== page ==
Giant act to follow for the little big man of Celtic

Scottish Premier League: Strachan is used to working at high altitude. Tackling the latest sceptics may be harder
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The Independent Football

High altitude was no problem for Strachan when he scored a sublime goal for Scotland against Germany in the 1986 World Cup finals in Mexico. He mocked his own lack of inches with a self-deprecating celebration that saw him fail to clamber over the advertising hoardings. Now, though, he is about to sample possibly the most rarified atmosphere of all - as Martin O'Neill's managerial successor at Celtic.

O'Neill restored Celtic to giddy heights during his five-year reign at Parkhead. Records tumbled, silverware was embraced and the club even savoured the 2003 Uefa Cup final. Then it all came crashing to an end one rainy Sunday two months ago.

Celtic fans awoke on the final day of the season ready to celebrate their fourth title in five seasons under O'Neill. They were greeted by the headlines revealing the Northern Irishman's swift exit to care for his cancer-stricken wife, Geraldine. The effect on everyone became evident. Instead of wrapping up the championship at Fir Park, nerves engulfed Celtic just two minutes away from their prize, when Motherwell's Scott McDonald inflicted two swift goals which handed the title to Rangers.

Strachan was secretly primed for his new role - the Celtic board had approached him a fortnight earlier, when O'Neill revealed his personal impasse - but no one could be prepared for the aftershock of that day at Fir Park. Ten weeks later, the club are still gripped by a collective trauma. That will be evident on Saturday when the new Scottish Premier League campaign gets under way and Celtic return to the scene of their torment at Motherwell.

Strachan knows he has a way to go before convincing many fans that he is worthy of filling O'Neill's shoes. That is as much down to the bond forged by O'Neill at the club he supported - "pursuing a dream", he said - as Strachan's own image with the Parkhead crowd as public enemy No 1 during his time at Aberdeen, when Alex Ferguson's side were rivals for honours in the early 1980s.

However, the man who ended an 18-month sabbatical from management after leaving Southampton is going into the role with his hands tied far more than his predecessor's. O'Neill's Celtic renaissance five years ago was built on a £20m signing spree that included Chris Sutton and John Hartson. With the greatest of respect, Adam Virgo and Paul Telfer do not set pulses racing in the east end of Glasgow. Virgo was intro-duced to the Parkhead support on Thursday at half-time in the 2-2 friendly draw with Sporting Lisbon. The robust utility player was bought from Brighton for £1.1m, with Telfer also making the same journey from the South Coast; the energetic midfielder has signed a two-year contract to become reunited with his old boss at St Mary's.

Out on the pitch, Strachan's influx of recruits were finding it hard to gel. Jérémie Aliadière partnered Hartson before giving way to Maciej Zurawski, the Poland striker from Wisla Krakow who cost Strachan £2.2m. The Japanese midfielder Shunsuke Nakamura is expected to arrive next week in a £2m deal from Reggiana. For fans who have feasted on the rich quality of Henrik Larsson over the past few years, Strachan's new recipe may take a while to get used to.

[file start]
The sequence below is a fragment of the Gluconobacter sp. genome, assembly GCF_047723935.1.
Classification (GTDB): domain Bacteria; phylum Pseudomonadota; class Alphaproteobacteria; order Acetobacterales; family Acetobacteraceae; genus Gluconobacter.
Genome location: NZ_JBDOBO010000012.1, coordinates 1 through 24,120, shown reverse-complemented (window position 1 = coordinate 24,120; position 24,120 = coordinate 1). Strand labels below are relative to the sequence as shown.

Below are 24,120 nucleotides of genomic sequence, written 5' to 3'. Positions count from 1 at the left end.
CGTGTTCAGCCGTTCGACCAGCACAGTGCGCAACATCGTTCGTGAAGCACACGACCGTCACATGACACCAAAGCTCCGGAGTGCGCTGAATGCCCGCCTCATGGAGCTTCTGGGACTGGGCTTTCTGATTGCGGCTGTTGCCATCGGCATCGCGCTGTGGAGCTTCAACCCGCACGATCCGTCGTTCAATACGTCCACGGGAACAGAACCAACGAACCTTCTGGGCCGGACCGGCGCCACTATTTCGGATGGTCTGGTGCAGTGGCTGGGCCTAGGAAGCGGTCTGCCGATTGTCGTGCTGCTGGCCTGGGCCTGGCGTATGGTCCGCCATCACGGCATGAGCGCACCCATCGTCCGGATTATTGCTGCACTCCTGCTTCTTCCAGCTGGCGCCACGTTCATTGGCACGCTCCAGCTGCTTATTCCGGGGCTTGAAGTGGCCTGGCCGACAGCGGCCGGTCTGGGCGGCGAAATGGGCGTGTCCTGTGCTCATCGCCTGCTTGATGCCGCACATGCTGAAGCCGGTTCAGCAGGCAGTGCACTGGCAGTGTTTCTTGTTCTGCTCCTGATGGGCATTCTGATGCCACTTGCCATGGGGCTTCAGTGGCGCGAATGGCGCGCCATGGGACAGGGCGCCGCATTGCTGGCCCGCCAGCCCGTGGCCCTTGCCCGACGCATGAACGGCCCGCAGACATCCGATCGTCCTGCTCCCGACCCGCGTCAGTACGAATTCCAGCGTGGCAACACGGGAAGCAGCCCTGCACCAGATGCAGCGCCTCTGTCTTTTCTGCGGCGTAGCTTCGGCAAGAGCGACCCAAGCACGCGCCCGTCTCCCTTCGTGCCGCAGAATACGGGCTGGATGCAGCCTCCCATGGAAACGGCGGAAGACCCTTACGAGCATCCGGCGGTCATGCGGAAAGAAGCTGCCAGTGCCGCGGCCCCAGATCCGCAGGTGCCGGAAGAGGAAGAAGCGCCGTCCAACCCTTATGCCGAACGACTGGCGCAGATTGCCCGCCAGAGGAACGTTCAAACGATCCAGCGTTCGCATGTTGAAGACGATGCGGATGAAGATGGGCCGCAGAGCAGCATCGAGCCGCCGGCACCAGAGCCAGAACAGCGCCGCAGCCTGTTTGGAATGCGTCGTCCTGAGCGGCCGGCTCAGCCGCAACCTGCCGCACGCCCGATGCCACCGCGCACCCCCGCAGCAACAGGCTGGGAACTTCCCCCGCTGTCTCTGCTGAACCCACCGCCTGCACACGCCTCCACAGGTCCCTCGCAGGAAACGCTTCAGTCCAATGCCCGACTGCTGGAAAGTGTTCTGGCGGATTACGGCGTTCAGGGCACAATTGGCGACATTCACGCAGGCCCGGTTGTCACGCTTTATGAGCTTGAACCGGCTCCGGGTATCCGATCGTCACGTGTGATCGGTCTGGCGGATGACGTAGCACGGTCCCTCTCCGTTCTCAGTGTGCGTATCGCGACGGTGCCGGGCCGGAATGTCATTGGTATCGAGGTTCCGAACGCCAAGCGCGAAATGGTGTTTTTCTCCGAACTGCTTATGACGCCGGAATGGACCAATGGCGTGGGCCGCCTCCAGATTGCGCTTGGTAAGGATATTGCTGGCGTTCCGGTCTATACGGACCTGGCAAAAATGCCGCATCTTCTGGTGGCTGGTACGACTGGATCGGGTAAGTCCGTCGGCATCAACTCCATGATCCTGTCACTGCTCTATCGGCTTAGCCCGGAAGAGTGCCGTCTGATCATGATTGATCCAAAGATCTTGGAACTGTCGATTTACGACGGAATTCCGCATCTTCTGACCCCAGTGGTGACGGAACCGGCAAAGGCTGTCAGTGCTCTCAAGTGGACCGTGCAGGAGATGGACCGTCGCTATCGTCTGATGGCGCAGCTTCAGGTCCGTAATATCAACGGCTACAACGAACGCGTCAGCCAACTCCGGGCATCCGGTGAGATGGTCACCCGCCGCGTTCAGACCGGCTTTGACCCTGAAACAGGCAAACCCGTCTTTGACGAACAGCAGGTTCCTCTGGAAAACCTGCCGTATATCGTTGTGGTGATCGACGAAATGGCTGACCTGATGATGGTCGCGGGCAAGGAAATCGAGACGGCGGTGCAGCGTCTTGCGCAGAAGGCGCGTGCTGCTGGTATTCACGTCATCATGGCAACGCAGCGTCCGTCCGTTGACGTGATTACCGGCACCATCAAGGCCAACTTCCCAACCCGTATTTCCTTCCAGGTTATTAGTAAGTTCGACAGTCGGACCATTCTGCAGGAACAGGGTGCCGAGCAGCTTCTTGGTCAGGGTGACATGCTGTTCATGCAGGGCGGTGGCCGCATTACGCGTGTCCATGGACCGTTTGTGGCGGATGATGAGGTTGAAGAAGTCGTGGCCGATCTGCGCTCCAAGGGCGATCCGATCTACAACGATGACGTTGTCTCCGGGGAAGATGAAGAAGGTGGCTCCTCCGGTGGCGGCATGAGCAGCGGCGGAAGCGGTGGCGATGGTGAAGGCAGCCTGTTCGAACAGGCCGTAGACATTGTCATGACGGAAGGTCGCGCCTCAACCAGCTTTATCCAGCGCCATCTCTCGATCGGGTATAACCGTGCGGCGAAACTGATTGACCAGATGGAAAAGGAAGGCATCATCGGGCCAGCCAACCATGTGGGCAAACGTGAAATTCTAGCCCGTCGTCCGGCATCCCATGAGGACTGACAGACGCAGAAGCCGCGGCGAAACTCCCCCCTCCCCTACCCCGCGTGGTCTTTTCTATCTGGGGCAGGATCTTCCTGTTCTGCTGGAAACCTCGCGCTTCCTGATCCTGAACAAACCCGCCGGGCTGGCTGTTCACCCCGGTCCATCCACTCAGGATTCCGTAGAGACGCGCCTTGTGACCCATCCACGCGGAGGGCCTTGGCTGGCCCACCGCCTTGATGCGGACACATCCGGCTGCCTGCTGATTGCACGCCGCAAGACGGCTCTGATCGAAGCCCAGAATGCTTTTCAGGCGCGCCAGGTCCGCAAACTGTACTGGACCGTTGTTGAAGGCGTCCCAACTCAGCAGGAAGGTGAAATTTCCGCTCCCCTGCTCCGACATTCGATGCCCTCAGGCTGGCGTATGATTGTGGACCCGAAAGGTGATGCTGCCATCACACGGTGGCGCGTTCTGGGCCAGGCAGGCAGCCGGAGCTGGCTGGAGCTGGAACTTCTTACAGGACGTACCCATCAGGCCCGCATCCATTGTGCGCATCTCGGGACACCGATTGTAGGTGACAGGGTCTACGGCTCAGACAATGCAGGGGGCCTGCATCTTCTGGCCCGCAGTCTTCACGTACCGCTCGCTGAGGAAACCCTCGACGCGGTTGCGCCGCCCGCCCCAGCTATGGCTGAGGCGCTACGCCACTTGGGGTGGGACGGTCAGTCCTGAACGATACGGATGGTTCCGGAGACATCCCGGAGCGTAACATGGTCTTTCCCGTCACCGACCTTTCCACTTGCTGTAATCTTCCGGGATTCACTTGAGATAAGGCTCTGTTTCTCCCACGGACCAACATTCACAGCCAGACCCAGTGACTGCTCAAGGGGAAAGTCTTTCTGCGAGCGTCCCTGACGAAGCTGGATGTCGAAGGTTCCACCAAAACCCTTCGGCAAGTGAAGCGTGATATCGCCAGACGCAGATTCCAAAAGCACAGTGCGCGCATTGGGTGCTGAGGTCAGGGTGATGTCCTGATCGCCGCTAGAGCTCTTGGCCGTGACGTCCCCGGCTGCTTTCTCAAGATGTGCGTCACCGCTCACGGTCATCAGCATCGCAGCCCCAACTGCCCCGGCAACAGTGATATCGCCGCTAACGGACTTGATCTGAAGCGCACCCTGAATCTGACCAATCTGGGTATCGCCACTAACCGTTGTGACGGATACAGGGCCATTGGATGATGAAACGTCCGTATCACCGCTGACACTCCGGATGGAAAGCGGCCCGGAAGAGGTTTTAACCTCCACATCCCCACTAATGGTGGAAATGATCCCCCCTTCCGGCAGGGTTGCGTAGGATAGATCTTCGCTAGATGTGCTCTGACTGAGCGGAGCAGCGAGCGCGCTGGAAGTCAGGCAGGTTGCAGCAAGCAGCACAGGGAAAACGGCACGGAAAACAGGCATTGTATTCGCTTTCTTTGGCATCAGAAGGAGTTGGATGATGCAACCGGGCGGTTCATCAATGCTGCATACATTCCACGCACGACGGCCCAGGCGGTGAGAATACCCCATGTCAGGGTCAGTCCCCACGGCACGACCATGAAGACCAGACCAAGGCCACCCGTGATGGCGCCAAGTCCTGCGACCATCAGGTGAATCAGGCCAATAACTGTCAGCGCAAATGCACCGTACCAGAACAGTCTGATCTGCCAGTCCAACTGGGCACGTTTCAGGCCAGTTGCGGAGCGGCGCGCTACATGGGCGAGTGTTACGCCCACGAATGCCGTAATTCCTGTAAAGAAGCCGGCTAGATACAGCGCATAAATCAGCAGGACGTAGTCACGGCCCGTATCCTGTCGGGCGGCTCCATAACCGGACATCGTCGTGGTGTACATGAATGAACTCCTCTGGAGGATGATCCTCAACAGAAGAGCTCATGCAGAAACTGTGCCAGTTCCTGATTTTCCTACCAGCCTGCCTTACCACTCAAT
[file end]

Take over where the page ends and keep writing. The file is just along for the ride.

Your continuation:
Yet there is little else he can do. He was given a £15m budget but that does not go a long way these days, even though, just hours earlier, Celtic and Rangers announced a joint five-year deal with Carling as shirt sponsors that will see them share £18m. Indeed, Celtic decided not to push the boat out on Craig Bellamy - whose wages and fee would have cost them £12m - and allowed their loan star from Newcastle United to move on to Blackburn Rovers.

Bellamy is just one of nine players Celtic have shed since that date at Fir Park. That cast list encompasses their captain, Jackie McNamara, bizarrely allowed to leave for Wolves, while the underachieving Magnus Hedman, who cost £2m, was allowed to return to Sweden for nothing.

"The money we have from this new deal must be used wisely," reflected Strachan. "We will not be spooked into making signings in a panic just because there's a public pressure to do so."

Strachan is confident that Telfer, a 33-year-old Scot who has never played in his own country, will not be his final signing of the summer. "It's too late now to get anybody in for the Champions' League qualifying rounds [Celtic travel to Slovakia on Wednesday to face Artmedia Bratislava], but I hope that we can do a bit more before the transfer deadline [at the end of August]. Paul Telfer may have been playing a long time but he is so fit. We have tried to bring in young players but they cost money. Like Adam [Virgo], Telfer brings many options. Both can play in many positions; that's what we need. This is a small squad and we need more quality."

There are echoes of Strachan's own arrival at Leeds United in 1990 after being written off as a spent force by Fergie at Manchester United. Elland Road was sceptical. The inspirational playmaker blew the doubts away, winning a Premiership title at 35. Parkhead will hope to witness the same height of achievement from the little man.

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